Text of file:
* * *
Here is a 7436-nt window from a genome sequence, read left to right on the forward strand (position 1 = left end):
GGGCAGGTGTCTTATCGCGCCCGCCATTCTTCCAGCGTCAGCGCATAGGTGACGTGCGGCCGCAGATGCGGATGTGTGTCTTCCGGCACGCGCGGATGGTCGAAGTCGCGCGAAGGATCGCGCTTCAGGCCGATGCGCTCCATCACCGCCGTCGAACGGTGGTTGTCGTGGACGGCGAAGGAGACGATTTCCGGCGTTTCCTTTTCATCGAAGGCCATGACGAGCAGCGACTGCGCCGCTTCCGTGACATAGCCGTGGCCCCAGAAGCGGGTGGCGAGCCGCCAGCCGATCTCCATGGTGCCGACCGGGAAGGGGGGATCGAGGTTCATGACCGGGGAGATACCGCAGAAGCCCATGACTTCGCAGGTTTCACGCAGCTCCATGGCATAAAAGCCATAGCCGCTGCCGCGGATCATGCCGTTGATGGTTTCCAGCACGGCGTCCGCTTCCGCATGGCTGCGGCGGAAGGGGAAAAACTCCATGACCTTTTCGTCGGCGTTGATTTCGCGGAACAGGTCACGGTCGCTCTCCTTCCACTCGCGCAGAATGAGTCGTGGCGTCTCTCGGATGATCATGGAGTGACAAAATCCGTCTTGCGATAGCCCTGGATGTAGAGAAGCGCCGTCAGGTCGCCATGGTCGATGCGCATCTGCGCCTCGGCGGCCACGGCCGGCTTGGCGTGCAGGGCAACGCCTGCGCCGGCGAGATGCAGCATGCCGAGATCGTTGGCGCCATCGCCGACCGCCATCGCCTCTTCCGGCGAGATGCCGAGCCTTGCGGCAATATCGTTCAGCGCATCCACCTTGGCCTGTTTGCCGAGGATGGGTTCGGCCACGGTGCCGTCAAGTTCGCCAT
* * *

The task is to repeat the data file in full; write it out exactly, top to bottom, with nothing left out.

Here is a 7436-nt window from a genome sequence, read left to right on the forward strand (position 1 = left end):
GGGCAGGTGTCTTATCGCGCCCGCCATTCTTCCAGCGTCAGCGCATAGGTGACGTGCGGCCGCAGATGCGGATGTGTGTCTTCCGGCACGCGCGGATGGTCGAAGTCGCGCGAAGGATCGCGCTTCAGGCCGATGCGCTCCATCACCGCCGTCGAACGGTGGTTGTCGTGGACGGCGAAGGAGACGATTTCCGGCGTTTCCTTTTCATCGAAGGCCATGACGAGCAGCGACTGCGCCGCTTCCGTGACATAGCCGTGGCCCCAGAAGCGGGTGGCGAGCCGCCAGCCGATCTCCATGGTGCCGACCGGGAAGGGGGGATCGAGGTTCATGACCGGGGAGATACCGCAGAAGCCCATGACTTCGCAGGTTTCACGCAGCTCCATGGCATAAAAGCCATAGCCGCTGCCGCGGATCATGCCGTTGATGGTTTCCAGCACGGCGTCCGCTTCCGCATGGCTGCGGCGGAAGGGGAAAAACTCCATGACCTTTTCGTCGGCGTTGATTTCGCGGAACAGGTCACGGTCGCTCTCCTTCCACTCGCGCAGAATGAGTCGTGGCGTCTCTCGGATGATCATGGAGTGACAAAATCCGTCTTGCGATAGCCCTGGATGTAGAGAAGCGCCGTCAGGTCGCCATGGTCGATGCGCATCTGCGCCTCGGCGGCCACGGCCGGCTTGGCGTGCAGGGCAACGCCTGCGCCGGCGAGATGCAGCATGCCGAGATCGTTGGCGCCATCGCCGACCGCCATCGCCTCTTCCGGCGAGATGCCGAGCCTTGCGGCAATATCGTTCAGCGCATCCACCTTGGCCTGTTTGCCGAGGATGGGTTCGGCCACGGTGCCGTCAAGTTCGCCAT